John Oshana: Do you think what happened in Latin America over the past few decades could serve as a model for the Middle East?
As’ad AbuKhalil: I am not an expert of Latin America, but the US still exercises too much hegemony over Latin America to want to copy that model in the Middle East. There are some courageous governments in Latin America who stand up to US hegemony. We have none of that in the Middle East. The Latin American path of development remains largely capitalist and largely influenced by Western lending institutions. As for democratization, I don’t believe that this should be the slogan of the moment because the West will not allow true democratization in the region and wishes to use the facade of democratization to shape election outcomes and run the economies and impose normalization with the Israeli enemy.
Abu Hassan Kabran: What is your speculation concerning the future of the Middle East on the short-run? Do you see any correlation between the volatile consequences of the Arab Spring and the Palestinian conflict with Israel?!
As’ad AbuKhalil: The Middle East will be undergoing a thorough transformation for years, decades, to come. We have entered a process the outcome of which is not clear yet. If this is a revolutionary period – and I can’t say it is – it will be years before it takes its final shape and form. Of course the Arab-Israeli conflict is relevant to the Arab uprising; Israel has been freaking out and worried about the outcome. For that it has entered into an alliance with Gulf regimes to lead the deadly Arab counter-revolution. The war against Arab regimes is not separate from our war against Zionism in the Middle East. Israel will not allow democracy to prevail in the region and for that the struggle for Palestine is, or should be, concurrent, with the struggle for Arab freedom.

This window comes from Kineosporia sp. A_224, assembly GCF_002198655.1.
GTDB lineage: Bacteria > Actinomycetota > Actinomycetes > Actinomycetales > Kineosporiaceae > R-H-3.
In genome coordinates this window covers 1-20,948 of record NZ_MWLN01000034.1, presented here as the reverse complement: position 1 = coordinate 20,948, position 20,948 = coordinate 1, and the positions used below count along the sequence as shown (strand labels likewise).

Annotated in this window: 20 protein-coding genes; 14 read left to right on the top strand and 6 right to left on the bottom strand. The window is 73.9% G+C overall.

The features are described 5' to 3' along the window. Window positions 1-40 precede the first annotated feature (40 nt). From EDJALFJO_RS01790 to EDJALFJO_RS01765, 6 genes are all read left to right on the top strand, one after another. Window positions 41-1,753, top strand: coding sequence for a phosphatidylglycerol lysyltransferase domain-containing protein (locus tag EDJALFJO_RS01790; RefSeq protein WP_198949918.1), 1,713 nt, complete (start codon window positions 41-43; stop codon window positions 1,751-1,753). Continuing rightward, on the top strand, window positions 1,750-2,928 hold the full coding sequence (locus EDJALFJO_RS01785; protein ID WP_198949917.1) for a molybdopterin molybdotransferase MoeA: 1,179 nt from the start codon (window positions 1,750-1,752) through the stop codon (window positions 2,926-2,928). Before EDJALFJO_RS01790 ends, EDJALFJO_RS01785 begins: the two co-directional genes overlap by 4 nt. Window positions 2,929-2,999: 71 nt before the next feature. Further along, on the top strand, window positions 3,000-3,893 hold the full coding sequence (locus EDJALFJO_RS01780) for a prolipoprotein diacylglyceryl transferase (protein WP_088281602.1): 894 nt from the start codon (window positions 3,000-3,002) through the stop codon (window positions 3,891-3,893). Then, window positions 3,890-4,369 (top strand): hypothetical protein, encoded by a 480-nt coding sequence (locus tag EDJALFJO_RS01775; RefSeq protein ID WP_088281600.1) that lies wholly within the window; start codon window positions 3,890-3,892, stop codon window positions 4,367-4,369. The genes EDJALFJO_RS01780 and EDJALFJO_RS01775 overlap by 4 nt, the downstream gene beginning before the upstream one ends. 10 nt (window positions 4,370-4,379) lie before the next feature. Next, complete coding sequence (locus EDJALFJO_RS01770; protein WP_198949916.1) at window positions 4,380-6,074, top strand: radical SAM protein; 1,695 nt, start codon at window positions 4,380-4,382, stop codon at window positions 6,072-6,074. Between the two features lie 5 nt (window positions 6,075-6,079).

AB Shaker: How do you view the current state of Middle Eastern Studies in the US? Do you lament the paucity of students of Middle Eastern origins in that field? Or in other way, do you consider their flocking to technical non-humanitarian fields of studies lamentable?